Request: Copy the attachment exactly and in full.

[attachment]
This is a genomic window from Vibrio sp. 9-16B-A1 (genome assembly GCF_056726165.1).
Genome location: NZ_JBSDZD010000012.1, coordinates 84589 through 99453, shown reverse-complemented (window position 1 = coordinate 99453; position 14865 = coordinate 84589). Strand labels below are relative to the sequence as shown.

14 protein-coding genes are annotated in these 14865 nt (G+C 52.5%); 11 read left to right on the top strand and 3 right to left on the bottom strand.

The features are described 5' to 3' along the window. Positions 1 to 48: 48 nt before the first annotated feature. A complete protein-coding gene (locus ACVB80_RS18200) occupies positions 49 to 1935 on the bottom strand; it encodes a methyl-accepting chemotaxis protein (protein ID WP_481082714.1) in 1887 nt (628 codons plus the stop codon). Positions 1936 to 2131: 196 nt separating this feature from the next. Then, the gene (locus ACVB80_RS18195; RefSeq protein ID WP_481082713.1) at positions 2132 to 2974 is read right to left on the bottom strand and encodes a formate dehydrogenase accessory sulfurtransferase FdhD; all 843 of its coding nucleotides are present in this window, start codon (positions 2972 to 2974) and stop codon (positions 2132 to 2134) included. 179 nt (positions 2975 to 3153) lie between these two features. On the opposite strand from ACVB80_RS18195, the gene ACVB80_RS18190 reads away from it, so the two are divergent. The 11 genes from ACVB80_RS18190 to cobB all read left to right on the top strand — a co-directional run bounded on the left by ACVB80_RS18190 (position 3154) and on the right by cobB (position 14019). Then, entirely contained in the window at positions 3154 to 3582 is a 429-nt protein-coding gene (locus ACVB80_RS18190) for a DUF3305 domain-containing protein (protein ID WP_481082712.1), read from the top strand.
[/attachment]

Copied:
This is a genomic window from Vibrio sp. 9-16B-A1 (genome assembly GCF_056726165.1).
Genome location: NZ_JBSDZD010000012.1, coordinates 84589 through 99453, shown reverse-complemented (window position 1 = coordinate 99453; position 14865 = coordinate 84589). Strand labels below are relative to the sequence as shown.

14 protein-coding genes are annotated in these 14865 nt (G+C 52.5%); 11 read left to right on the top strand and 3 right to left on the bottom strand.

The features are described 5' to 3' along the window. Positions 1 to 48: 48 nt before the first annotated feature. A complete protein-coding gene (locus ACVB80_RS18200) occupies positions 49 to 1935 on the bottom strand; it encodes a methyl-accepting chemotaxis protein (protein ID WP_481082714.1) in 1887 nt (628 codons plus the stop codon). Positions 1936 to 2131: 196 nt separating this feature from the next. Then, the gene (locus ACVB80_RS18195; RefSeq protein ID WP_481082713.1) at positions 2132 to 2974 is read right to left on the bottom strand and encodes a formate dehydrogenase accessory sulfurtransferase FdhD; all 843 of its coding nucleotides are present in this window, start codon (positions 2972 to 2974) and stop codon (positions 2132 to 2134) included. 179 nt (positions 2975 to 3153) lie between these two features. On the opposite strand from ACVB80_RS18195, the gene ACVB80_RS18190 reads away from it, so the two are divergent. The 11 genes from ACVB80_RS18190 to cobB all read left to right on the top strand — a co-directional run bounded on the left by ACVB80_RS18190 (position 3154) and on the right by cobB (position 14019). Then, entirely contained in the window at positions 3154 to 3582 is a 429-nt protein-coding gene (locus ACVB80_RS18190) for a DUF3305 domain-containing protein (protein ID WP_481082712.1), read from the top strand.